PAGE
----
Why don't you think of doing a Masters in Finance from Canada(or from US), get good grades and then apply for an MBA of your choice?
quote
Alantris
Hi again Distance Learner,

Thanks for the reply. I contemplated going down that route too. I wasn't too keen on it as it adds another year in school, (one of the reason's I wanted to do a 1-year MBA).

But primarily because I checked with the universities in Canada and I was told I was ineligible for their other master's programs too as they require a 4-year bachelor's degree. I didn't check with American Univs at that time but I'll check and try to explore that option.

Thank you.
Hi again Distance Learner,

Thanks for the reply. I contemplated going down that route too. I wasn't too keen on it as it adds another year in school, (one of the reason's I wanted to do a 1-year MBA).

But primarily because I checked with the universities in Canada and I was told I was ineligible for their other master's programs too as they require a 4-year bachelor's degree. I didn't check with American Univs at that time but I'll check and try to explore that option.

Thank you.
quote
mba hipste...
Most US schools require a 4-year bachelor's degree for admission to MBA programs, while unfortunately, my degree is a 3-year bachelor's. That automatically renders me ineligible to apply for most MBA programs in the States.

That's not true. Many business schools will accept a 3-year bachelor's, and I'd wager that most will have a lot of flexibility for international students with strong profiles. For instance:

From Columbia:
We accept applications from candidates with a three-year undergraduate degree. Those applications are reviewed on a case-by-case basis.


From UCLA:
International applicants with just a 3-year undergraduate degree may be admitted if the Admissions Committee determines that their entire academic profile and overall application are strong enough.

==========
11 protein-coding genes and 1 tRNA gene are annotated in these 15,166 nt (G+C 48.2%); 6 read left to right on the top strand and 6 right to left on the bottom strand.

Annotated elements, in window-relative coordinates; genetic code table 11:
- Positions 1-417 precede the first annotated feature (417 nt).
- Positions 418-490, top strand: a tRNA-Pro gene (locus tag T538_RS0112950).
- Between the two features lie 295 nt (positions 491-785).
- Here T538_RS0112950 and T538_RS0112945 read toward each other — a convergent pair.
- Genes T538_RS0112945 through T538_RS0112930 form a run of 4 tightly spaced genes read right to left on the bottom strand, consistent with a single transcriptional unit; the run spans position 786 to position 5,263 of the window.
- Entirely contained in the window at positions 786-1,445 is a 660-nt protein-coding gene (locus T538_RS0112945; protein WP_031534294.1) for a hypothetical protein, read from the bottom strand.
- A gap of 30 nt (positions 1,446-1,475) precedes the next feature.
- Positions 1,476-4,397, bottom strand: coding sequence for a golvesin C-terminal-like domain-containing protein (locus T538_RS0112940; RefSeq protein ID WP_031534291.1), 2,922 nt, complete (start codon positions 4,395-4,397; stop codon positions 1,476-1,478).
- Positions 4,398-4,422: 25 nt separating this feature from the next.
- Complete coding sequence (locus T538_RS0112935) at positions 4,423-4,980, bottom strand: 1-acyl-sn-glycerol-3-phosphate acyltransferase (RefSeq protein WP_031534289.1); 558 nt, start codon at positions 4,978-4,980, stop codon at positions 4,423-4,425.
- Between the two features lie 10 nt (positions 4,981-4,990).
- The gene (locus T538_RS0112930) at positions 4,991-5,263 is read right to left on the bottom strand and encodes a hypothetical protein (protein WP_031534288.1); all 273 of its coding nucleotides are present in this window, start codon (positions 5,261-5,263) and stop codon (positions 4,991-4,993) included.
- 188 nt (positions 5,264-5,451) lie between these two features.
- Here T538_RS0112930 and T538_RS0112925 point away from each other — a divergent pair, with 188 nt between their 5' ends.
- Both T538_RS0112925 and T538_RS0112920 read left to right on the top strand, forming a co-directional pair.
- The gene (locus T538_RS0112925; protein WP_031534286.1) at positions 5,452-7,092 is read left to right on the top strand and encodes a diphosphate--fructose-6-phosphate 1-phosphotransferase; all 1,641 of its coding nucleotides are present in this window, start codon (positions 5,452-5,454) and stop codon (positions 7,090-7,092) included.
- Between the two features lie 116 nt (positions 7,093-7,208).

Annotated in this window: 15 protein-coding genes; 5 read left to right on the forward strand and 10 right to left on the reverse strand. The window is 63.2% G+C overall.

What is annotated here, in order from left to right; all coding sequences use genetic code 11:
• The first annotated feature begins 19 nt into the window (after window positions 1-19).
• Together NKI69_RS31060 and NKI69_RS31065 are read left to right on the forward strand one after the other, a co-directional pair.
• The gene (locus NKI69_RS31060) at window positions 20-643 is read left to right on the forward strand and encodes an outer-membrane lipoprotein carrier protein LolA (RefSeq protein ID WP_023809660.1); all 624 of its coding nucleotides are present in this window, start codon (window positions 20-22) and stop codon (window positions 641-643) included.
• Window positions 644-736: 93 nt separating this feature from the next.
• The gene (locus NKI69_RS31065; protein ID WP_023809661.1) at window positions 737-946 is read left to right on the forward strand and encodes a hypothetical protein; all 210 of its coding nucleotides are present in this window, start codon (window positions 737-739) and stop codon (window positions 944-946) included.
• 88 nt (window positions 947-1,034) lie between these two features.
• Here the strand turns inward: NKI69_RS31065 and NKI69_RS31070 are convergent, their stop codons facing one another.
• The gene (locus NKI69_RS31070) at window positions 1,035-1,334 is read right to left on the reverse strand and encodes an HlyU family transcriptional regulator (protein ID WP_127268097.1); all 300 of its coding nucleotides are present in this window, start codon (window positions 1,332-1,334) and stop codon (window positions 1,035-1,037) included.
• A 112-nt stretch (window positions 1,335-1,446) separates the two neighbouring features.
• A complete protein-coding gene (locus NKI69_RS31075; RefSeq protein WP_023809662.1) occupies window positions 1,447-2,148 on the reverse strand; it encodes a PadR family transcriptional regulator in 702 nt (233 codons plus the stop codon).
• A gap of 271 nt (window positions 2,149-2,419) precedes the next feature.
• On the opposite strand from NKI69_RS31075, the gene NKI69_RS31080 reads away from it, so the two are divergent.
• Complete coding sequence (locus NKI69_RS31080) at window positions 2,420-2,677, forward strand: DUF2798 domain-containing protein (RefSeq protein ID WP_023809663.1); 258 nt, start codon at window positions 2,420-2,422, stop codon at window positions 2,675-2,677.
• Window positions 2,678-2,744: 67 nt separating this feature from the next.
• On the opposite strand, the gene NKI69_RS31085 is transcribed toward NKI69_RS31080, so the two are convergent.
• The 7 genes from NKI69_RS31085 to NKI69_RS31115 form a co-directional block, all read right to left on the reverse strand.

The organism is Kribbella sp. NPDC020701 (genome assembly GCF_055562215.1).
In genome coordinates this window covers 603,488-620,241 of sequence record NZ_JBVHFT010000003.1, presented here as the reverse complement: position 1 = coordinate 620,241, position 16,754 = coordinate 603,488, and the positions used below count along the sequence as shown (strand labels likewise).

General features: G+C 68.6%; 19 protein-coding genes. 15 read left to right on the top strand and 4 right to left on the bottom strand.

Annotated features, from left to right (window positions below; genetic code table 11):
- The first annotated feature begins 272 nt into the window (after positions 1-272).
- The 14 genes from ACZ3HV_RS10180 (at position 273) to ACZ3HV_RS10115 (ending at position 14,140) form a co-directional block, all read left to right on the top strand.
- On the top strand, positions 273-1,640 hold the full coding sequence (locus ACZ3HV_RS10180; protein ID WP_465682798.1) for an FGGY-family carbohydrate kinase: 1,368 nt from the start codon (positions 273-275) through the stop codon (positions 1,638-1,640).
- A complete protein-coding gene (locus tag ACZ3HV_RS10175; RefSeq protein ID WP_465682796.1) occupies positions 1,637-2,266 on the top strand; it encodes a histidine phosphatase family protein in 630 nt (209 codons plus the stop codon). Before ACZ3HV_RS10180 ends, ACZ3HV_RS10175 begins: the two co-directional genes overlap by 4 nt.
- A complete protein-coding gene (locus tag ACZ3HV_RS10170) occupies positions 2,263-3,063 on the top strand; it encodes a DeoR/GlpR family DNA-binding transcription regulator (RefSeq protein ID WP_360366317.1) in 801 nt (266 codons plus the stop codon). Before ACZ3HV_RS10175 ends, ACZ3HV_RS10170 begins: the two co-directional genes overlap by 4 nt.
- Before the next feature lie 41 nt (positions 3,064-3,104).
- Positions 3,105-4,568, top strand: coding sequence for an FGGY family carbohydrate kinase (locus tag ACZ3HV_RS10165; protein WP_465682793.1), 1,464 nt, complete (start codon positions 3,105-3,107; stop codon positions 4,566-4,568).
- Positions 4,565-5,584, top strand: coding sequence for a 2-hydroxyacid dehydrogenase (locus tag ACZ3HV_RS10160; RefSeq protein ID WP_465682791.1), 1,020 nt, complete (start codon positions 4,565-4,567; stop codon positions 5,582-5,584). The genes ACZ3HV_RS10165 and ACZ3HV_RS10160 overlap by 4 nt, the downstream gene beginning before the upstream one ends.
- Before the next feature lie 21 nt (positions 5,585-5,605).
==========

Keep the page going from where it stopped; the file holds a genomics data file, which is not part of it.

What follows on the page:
From Yale:
International applicants with a three-year degree from an accredited institution may apply. Typically, successful applicants whose degree was earned in fewer than 16 total years of education have completed an additional master's degree as well, although it is not required.


Darden:
It is expected that all applicants to Darden will have either completed their bachelor's degree at a college or university in the United States or hold a college or university degree equivalent to a four-year American baccalaureate degree. Darden will also recognize undergraduate degrees that were earned in only three years of study.


I'd suggest that if you were interested in particular schools, to ask them. There's a lot of leeway here.
[quote]Most US schools require a 4-year bachelor's degree for admission to MBA programs, while unfortunately, my degree is a 3-year bachelor's. That automatically renders me ineligible to apply for most MBA programs in the States. [/quote]
That's not true. Many business schools will accept a 3-year bachelor's, and I'd wager that most will have a lot of flexibility for international students with strong profiles. For instance:

From Columbia:
[quote]We accept applications from candidates with a three-year undergraduate degree. Those applications are reviewed on a case-by-case basis.[/quote]

From UCLA:
[quote]International applicants with just a 3-year undergraduate degree may be admitted if the Admissions Committee determines that their entire academic profile and overall application are strong enough.[/quote]

From Yale:
[quote]International applicants with a three-year degree from an accredited institution may apply. Typically, successful applicants whose degree was earned in fewer than 16 total years of education have completed an additional master's degree as well, although it is not required.[/quote]

Darden:
[quote]It is expected that all applicants to Darden will have either completed their bachelor's degree at a college or university in the United States or hold a college or university degree equivalent to a four-year American baccalaureate degree. Darden will also recognize undergraduate degrees that were earned in only three years of study.[/quote]